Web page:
2. Materials and Methods

2.1. Chemicals and Reagents

Aluminium chloride (AlCl3), 4-hydroxy-3-methoxybenzaldehyde (Vanillin; V), quercetin-3-O-rutinoside (Rutin; RU), 3,4,5-trihydroxybenzoic acid (Gallic acid; GA), 2-(3,4-Dihydroxyphenyl)-3,4-dihydro-2H-chromene-3,5,7-triol (Catechin; C), sodium hydroxide (NaOH), sodium nitrite (NaNO2), 6-Hydroxy-2,5,7,8-tetramethylchromane-2-carboxylic acid (Trolox, T), hydrochloric acid (HCl), sodium carbonate (Na2CO3), 2,2-Diphenyl-1-picrylhydrazyl (DPPH), acetic acid (AcOH), trichloroacetic acid (TCA), 2,2′-azobis (2-methylpropionamidine) dihydrochloride (AAPH), potassium persulphate (K2S2O8), Sodium doDecyl Sulphate (SDS); sodium acetate buffer (NaOAc), 2,4,6-tri(2-pyridyl)-striazine (TPTZ), phosphate-buffered saline (PBS), L-Ascorbic acid (AA), Folin–Ciocalteu’s reagent (FCR), and 2-thiobarbituric acid (TBA). The overall reagents mentioned were procured from Sigma-Aldrich (France). 2,2′-Azinobis(3-ethylbenzothiazoline-6-sulfonic acid) diammonium salt (ABTS), 1-butanol (n-BuOH), Iron (III) sulphate (FeSO4), methanol (MeOH), and ferric chloride (FeCl3) were purchased from VWR Prolabo (France).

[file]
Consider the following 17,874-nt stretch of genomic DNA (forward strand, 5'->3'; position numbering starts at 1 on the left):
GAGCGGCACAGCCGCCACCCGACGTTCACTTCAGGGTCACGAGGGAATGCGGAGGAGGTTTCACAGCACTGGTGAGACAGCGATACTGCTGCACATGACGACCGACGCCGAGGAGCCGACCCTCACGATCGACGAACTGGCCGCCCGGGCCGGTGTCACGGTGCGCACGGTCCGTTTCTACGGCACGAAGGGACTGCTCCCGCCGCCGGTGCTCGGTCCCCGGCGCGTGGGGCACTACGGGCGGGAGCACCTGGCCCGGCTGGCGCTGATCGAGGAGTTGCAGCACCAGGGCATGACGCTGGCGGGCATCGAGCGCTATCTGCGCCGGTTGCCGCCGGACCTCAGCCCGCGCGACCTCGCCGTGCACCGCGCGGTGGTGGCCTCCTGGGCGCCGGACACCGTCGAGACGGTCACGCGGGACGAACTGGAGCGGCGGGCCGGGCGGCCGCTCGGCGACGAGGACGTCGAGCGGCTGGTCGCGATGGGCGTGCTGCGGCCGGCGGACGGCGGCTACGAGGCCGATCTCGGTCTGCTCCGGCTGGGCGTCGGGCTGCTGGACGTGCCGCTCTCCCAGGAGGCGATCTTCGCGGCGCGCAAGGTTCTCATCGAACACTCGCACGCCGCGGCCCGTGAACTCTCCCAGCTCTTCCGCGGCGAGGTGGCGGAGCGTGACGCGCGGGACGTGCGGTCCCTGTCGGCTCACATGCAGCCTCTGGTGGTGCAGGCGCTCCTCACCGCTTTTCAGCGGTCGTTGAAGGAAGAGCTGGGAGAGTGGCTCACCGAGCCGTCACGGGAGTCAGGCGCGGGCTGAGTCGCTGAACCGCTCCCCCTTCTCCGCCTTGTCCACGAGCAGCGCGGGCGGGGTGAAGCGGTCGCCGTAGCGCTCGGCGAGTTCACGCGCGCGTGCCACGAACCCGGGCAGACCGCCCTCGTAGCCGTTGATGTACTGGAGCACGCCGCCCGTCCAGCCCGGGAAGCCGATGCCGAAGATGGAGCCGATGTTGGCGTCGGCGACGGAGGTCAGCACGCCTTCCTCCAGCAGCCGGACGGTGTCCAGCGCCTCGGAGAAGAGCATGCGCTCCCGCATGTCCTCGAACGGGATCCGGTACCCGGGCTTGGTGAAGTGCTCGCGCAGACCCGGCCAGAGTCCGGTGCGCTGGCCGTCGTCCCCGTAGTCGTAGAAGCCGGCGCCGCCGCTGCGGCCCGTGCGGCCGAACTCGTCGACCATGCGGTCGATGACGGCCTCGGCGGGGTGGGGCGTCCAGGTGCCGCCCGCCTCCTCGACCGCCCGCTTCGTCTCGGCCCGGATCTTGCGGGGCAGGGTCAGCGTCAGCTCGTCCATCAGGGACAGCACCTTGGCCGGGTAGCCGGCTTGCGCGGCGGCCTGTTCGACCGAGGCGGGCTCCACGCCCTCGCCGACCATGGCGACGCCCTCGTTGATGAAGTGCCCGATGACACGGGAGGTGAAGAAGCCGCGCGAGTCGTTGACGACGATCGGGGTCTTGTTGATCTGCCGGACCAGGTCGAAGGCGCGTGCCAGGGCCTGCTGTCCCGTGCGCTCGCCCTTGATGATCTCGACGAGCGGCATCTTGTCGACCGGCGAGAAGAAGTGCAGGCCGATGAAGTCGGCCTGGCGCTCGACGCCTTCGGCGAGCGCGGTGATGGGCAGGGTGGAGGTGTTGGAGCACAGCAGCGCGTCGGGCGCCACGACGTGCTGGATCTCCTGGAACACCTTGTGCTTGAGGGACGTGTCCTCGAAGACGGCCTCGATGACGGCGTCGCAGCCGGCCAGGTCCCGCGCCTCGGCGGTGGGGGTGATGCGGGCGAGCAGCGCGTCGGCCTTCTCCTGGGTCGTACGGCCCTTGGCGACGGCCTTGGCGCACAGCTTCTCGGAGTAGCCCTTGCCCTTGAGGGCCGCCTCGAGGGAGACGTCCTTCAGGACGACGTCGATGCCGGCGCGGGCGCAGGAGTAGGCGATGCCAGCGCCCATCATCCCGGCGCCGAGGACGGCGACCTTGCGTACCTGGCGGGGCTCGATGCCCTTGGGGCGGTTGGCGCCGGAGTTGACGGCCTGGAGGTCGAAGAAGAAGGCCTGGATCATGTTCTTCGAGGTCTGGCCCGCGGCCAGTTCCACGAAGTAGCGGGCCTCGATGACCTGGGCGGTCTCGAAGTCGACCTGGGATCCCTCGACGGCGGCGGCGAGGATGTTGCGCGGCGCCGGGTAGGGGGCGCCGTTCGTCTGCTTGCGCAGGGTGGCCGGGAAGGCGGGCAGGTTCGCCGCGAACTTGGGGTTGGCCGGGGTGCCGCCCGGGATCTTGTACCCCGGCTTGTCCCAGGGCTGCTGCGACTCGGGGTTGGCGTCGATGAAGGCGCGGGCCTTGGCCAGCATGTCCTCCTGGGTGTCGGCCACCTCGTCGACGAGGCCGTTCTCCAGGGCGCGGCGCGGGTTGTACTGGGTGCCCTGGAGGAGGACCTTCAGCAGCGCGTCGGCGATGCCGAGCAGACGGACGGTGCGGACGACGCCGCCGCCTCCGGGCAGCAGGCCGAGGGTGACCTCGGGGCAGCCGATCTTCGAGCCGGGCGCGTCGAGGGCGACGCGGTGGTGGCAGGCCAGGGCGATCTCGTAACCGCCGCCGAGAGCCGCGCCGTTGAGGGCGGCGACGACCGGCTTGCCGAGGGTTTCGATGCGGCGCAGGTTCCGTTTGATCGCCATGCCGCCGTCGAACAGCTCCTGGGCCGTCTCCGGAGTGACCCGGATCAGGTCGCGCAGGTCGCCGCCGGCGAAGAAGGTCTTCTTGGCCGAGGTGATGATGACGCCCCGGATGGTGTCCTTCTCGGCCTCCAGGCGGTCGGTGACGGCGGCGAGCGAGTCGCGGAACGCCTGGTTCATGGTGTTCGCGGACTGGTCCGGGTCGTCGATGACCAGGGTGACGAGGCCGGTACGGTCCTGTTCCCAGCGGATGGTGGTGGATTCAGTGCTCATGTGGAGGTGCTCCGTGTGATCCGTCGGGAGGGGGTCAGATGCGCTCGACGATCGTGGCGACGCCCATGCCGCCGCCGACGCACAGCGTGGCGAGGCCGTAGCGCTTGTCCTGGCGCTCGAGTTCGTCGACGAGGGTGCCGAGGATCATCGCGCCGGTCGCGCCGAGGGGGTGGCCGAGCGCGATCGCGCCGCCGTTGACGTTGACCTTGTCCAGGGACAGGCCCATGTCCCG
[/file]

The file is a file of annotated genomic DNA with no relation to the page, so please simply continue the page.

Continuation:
2.2. Plant Materials

The Apiaceae plants celery (Apium graveolens), coriander (Coriandrum sativum), and parsley (Petroselinum crispum) were collected during the flowering period from the Tinghir region located in the southeast of Morocco (Latitude: 31° 30′ 53″ N, Longitude: −5° 31′ 58″ W, Altitude: 1300 m). Voucher specimens were used to identify plants and were deposited in the herb facility of the Faculty of Sciences and Techniques at Errachidia, Morocco. Plant samples were first dried and, then, stored away from light at room temperature (25°C) prior extraction.